Sea Level Rise Explained
Sea level rise is a symptom of a warming planet.
For millions of years, the average temperature of Earth has allowed a certain amount of moisture to be locked up in frozen reservoirs: glaciers and polar ice caps. This is changing very quickly due to the extreme volume of greenhouse gases humans are releasing into the atmosphere.
Additionally, as the ocean warms, it expands and it’s volume increases.
People will experience the impacts of sea level rise to varying degrees.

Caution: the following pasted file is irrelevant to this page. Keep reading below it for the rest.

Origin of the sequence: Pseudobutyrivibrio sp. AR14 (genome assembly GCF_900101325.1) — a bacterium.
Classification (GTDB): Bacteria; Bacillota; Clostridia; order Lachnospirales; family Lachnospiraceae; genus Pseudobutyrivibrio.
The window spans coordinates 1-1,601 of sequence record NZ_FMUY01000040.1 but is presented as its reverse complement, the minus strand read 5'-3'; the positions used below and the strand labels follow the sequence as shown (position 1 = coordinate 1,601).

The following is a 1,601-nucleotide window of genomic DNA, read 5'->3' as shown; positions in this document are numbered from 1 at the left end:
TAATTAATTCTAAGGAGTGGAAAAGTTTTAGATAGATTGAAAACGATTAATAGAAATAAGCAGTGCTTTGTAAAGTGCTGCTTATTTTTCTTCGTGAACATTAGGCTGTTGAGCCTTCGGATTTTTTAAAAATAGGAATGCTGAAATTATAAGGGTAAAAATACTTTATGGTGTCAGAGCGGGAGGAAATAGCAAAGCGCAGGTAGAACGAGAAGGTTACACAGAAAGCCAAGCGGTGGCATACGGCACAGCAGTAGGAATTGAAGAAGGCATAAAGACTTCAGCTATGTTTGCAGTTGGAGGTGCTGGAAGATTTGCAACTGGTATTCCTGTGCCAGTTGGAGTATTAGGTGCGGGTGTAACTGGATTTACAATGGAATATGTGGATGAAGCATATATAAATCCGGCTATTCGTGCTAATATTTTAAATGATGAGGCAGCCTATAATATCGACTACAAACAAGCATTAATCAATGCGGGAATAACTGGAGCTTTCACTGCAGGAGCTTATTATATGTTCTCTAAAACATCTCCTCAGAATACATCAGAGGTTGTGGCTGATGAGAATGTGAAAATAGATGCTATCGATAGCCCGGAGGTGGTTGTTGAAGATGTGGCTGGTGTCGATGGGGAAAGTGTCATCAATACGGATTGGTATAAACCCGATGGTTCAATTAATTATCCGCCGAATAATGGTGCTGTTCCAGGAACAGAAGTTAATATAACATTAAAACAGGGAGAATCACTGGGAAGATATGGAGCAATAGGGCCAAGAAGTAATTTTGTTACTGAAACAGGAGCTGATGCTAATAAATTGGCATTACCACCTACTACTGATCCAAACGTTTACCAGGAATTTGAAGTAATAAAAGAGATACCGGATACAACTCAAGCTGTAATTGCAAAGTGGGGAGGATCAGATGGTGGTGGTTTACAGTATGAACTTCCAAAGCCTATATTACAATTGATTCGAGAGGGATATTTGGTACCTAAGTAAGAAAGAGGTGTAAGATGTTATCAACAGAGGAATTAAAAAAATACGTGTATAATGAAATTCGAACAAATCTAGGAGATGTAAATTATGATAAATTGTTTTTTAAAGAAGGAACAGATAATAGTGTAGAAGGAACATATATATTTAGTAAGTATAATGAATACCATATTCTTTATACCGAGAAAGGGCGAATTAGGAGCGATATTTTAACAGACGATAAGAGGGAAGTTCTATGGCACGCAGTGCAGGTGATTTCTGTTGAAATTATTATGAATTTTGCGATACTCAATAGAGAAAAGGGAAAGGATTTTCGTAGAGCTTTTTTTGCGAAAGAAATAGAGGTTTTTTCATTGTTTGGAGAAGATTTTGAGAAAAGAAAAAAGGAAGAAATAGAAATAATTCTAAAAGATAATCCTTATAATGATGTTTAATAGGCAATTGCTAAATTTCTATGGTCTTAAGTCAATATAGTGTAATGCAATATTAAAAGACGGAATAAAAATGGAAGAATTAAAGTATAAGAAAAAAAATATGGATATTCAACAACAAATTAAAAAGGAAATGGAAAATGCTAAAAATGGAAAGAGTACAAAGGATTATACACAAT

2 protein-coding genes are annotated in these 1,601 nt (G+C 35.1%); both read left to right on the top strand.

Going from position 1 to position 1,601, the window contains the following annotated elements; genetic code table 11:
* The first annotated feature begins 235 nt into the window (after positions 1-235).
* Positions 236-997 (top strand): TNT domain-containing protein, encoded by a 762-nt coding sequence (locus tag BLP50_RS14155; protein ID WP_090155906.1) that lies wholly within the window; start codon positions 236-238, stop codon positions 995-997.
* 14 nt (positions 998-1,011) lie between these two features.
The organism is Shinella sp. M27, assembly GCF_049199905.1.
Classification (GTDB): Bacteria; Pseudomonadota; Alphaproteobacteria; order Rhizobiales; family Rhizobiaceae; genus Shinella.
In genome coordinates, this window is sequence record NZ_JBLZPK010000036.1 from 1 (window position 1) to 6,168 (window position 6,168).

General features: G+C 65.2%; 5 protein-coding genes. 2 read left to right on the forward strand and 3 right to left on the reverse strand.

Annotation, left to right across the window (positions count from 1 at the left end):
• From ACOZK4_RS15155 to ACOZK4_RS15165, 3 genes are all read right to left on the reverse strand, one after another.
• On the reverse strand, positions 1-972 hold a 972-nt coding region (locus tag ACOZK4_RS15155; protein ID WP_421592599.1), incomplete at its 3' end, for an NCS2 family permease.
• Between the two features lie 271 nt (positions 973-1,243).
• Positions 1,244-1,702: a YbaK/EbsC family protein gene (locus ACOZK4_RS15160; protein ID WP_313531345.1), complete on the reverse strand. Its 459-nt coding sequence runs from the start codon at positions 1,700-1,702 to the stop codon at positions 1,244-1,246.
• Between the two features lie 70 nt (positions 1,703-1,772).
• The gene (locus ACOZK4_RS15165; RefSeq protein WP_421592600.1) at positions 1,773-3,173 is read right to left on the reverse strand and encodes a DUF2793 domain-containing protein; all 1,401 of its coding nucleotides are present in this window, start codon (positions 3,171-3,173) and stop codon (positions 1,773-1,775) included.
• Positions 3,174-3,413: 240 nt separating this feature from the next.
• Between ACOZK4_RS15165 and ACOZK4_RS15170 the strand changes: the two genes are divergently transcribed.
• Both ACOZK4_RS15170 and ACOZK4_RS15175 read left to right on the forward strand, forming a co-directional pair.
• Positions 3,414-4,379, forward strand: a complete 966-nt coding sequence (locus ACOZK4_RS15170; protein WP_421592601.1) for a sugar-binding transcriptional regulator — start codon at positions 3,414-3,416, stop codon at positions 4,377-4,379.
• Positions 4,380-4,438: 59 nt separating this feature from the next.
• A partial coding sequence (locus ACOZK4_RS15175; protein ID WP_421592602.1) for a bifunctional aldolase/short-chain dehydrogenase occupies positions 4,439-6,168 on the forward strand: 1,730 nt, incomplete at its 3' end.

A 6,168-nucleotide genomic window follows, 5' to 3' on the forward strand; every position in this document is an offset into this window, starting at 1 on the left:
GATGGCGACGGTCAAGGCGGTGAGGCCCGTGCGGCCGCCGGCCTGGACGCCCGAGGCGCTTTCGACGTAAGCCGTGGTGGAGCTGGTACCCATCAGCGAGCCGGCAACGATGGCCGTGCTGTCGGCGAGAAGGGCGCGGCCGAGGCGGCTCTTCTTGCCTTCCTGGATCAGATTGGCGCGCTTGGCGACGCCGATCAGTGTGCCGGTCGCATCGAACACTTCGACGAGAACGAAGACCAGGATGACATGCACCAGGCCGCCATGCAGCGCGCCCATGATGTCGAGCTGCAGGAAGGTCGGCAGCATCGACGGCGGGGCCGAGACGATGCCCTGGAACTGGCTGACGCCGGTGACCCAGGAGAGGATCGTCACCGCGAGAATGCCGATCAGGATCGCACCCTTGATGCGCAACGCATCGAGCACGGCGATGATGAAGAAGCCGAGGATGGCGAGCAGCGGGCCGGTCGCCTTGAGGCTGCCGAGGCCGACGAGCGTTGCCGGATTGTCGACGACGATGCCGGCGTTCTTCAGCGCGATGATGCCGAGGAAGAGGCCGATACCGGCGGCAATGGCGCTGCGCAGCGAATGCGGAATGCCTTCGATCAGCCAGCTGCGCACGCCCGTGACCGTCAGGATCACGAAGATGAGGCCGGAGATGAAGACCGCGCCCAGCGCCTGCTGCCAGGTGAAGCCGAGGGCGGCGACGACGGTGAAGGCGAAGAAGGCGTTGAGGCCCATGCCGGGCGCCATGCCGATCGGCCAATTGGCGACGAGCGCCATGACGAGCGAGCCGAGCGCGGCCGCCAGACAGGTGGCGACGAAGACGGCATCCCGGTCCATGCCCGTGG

While those living directly on the coast will feel the impacts most directly, others will suffer from coastal flooding. Some examples:
- If you pay taxes to a regional government that has infrastructure on the coast, your taxes will likely go up (whether or not your home is on the coast) or other public services provided by that government will be stressed.
- Sunshine destinations with economies reliant on beach going tourists, and tourism travel industry, will suffer the costs of reduced visitation in addition to adaptation measures.
- Food production in coastal flood plains can be adversely affected by flooding and saltwater intruding groundwater irrigation sources, impacting worldwide markets for produce.